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label.delete Function in Pine Script

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Understanding and Utilizing the label.delete Function in Pine Script

In this tutorial, we will be delving into the workings of the label.delete function within Pine Script. This function is an essential tool for managing on-chart labels, a key feature of Pine Script’s graphics capabilities

Function Overview

Pine Script is a domain-specific language designed by TradingView for backtesting and trading algorithms. Among its many features, Pine Script allows users to display custom labels on a chart through the label function, which can then be manipulated using various other functions. One such function is label.delete.

The label.delete function serves the purpose of deleting a specified label object from a chart. Its syntax is straightforward:


In this syntax, id refers to the label object that is to be deleted. This function will return nothing (void), and if the label object has already been deleted, the function will do nothing.

Practical Use Case

To provide a practical example of the label.delete function, let’s consider a use case where we use labels to identify specific points of interest on a trading chart and need to remove them after a certain point.

Let’s assume that we want to mark the highest price of each day with a label and then delete these labels as soon as the price drops below a certain level.

indicator('My Script')

bullishPattern = ta.crossover(ta.sma(close, 14), ta.sma(close, 28))
bearishPattern = ta.crossunder(ta.sma(close, 14), ta.sma(close, 28))

var label[] labels = array.new_label(0)

if bullishPattern
    array.push(labels, label.new(bar_index, high, text='Bullish', color=color.green))

if bearishPattern
    array.push(labels, label.new(bar_index, low, text='Bearish', color=color.red))

if array.size(labels) > 3
    label.delete(array.get(labels, 0))
label.delete Function

Here’s what each line does:

  1. //@version=5: This specifies the version of Pine Script being used, which is version 5 in this case.
  2. indicator('My Script'): This function declares the script as an indicator and names it ‘My Script’.
  3. bullishPattern = ta.crossover(ta.sma(close, 14), ta.sma(close, 28)): This line defines a bullish pattern as a crossover between a 14-period simple moving average (SMA) and a 28-period SMA.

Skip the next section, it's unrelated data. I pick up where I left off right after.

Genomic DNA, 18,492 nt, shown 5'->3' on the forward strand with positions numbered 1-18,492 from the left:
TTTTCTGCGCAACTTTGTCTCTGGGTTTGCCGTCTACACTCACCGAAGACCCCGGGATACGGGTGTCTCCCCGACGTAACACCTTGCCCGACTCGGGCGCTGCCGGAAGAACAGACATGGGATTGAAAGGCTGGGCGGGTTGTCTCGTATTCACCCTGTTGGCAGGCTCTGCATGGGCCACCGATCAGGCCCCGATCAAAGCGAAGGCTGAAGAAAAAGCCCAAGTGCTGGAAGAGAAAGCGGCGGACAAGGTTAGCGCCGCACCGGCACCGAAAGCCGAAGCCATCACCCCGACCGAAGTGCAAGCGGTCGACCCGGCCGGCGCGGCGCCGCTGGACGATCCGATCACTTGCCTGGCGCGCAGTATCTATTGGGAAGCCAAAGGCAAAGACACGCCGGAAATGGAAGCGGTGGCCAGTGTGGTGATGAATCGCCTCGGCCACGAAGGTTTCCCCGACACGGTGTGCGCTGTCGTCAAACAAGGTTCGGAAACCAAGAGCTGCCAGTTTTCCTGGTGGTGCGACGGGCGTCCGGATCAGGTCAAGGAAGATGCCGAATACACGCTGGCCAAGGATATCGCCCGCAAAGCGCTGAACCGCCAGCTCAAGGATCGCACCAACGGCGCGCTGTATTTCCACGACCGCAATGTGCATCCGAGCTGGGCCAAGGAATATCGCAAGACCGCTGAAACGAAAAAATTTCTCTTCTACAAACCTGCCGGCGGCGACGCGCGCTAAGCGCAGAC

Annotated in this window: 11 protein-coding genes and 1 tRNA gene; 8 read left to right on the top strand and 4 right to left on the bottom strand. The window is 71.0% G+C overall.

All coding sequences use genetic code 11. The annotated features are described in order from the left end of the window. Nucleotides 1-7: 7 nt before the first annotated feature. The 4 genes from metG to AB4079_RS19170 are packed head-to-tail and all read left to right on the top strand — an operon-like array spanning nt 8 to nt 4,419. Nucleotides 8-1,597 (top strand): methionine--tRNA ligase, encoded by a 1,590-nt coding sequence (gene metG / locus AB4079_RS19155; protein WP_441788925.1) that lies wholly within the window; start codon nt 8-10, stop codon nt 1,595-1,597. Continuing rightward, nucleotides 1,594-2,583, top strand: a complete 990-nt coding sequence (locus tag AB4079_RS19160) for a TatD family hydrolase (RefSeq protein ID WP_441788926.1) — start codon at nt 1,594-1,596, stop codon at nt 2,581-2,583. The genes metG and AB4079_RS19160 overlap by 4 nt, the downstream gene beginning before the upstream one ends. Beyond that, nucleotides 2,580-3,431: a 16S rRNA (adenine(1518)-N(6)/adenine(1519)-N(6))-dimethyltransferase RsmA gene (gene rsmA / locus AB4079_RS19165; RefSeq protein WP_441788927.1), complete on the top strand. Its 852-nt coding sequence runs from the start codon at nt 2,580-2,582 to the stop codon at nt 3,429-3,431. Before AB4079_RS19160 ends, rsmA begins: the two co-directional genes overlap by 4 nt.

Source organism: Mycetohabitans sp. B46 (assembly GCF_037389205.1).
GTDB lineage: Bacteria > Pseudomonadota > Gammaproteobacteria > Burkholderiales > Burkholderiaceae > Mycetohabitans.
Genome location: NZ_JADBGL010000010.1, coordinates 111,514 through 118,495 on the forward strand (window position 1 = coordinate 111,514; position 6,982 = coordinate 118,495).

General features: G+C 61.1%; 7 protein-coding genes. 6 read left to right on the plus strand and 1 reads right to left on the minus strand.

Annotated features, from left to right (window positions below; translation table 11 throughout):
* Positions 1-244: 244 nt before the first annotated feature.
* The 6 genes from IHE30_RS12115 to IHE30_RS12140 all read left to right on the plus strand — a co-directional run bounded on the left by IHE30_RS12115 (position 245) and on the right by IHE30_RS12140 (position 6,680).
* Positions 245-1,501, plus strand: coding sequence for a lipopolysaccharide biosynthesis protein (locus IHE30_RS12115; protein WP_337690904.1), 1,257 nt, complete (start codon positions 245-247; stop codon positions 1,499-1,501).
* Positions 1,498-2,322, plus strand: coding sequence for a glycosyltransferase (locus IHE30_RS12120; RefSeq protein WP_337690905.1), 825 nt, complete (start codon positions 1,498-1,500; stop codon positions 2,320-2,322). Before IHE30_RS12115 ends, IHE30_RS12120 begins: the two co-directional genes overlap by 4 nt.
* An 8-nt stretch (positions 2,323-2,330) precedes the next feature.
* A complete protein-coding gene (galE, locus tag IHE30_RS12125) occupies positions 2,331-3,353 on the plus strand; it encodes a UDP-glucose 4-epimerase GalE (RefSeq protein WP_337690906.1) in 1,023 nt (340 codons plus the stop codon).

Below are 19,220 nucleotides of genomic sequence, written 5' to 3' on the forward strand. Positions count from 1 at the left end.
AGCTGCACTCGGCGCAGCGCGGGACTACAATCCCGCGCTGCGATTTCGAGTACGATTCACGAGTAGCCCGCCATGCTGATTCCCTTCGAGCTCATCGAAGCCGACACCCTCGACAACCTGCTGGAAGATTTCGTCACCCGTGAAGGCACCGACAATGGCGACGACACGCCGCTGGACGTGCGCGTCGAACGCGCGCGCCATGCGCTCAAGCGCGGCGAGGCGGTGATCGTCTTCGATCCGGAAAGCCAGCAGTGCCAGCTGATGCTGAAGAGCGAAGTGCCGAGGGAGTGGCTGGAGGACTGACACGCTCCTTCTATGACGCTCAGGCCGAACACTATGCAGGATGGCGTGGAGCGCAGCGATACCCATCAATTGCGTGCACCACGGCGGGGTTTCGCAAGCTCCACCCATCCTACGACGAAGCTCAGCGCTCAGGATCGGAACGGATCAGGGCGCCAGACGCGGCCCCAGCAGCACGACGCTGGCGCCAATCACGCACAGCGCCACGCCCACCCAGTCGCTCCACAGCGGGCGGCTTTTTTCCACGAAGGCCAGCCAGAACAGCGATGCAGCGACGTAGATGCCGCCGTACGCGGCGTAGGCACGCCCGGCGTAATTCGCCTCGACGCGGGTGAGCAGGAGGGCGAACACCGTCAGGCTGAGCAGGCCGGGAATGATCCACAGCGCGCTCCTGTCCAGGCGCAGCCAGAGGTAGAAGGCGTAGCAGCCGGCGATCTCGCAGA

4. bearishPattern = ta.crossunder(ta.sma(close, 14), ta.sma(close, 28)): This line defines a bearish pattern as a crossunder between the same SMAs used for the bullish pattern.
  5. var label[] labels = array.new_label(0): Here we initialize a new empty array of labels. This array will store the label objects we create.
  6. if bullishPattern: If a bullish crossover pattern is detected…
  7. array.push(labels, label.new(bar_index, high, text='Bullish', color=color.green)): …a new green ‘Bullish’ label is created at the high of the current bar and added to the labels array.
  8. if bearishPattern: If a bearish crossunder pattern is detected…
  9. array.push(labels, label.new(bar_index, low, text='Bearish', color=color.red)): …a new red ‘Bearish’ label is created at the low of the current bar and added to the labels array.
  10. if array.size(labels) > 3: If the number of labels in the labels array exceeds three…
  11. label.delete(array.get(labels, 0)): …the oldest label (the first one in the array) is deleted from the chart.
  12. array.shift(labels): …and also removed from the labels array, ensuring that only the last three labels remain on the chart.

This script identifies bullish and bearish patterns and labels them accordingly, while ensuring the chart is not cluttered by deleting old labels, leaving only the most recent three. This helps traders keep track of recent market trends and patterns.

Key Takeaways

The label.delete function in Pine Script offers a powerful way to manage the labels on your charts. Understanding and leveraging this function allows you to create cleaner, more readable charts, which are particularly important when using labels to mark key price levels, trends, or trading signals.


Mastering Pine Script’s graphical functions, including label.delete, opens up numerous possibilities for customization, helping you visualize and interpret complex trading data more effectively. Through the careful application of these functions, you can create a trading tool that is both highly personalized and efficient.

Remember that practice makes perfect. Experimenting with different use cases and situations will help you get the hang of using the label.delete function, and before long, you’ll be a whizz at manipulating labels on your charts.

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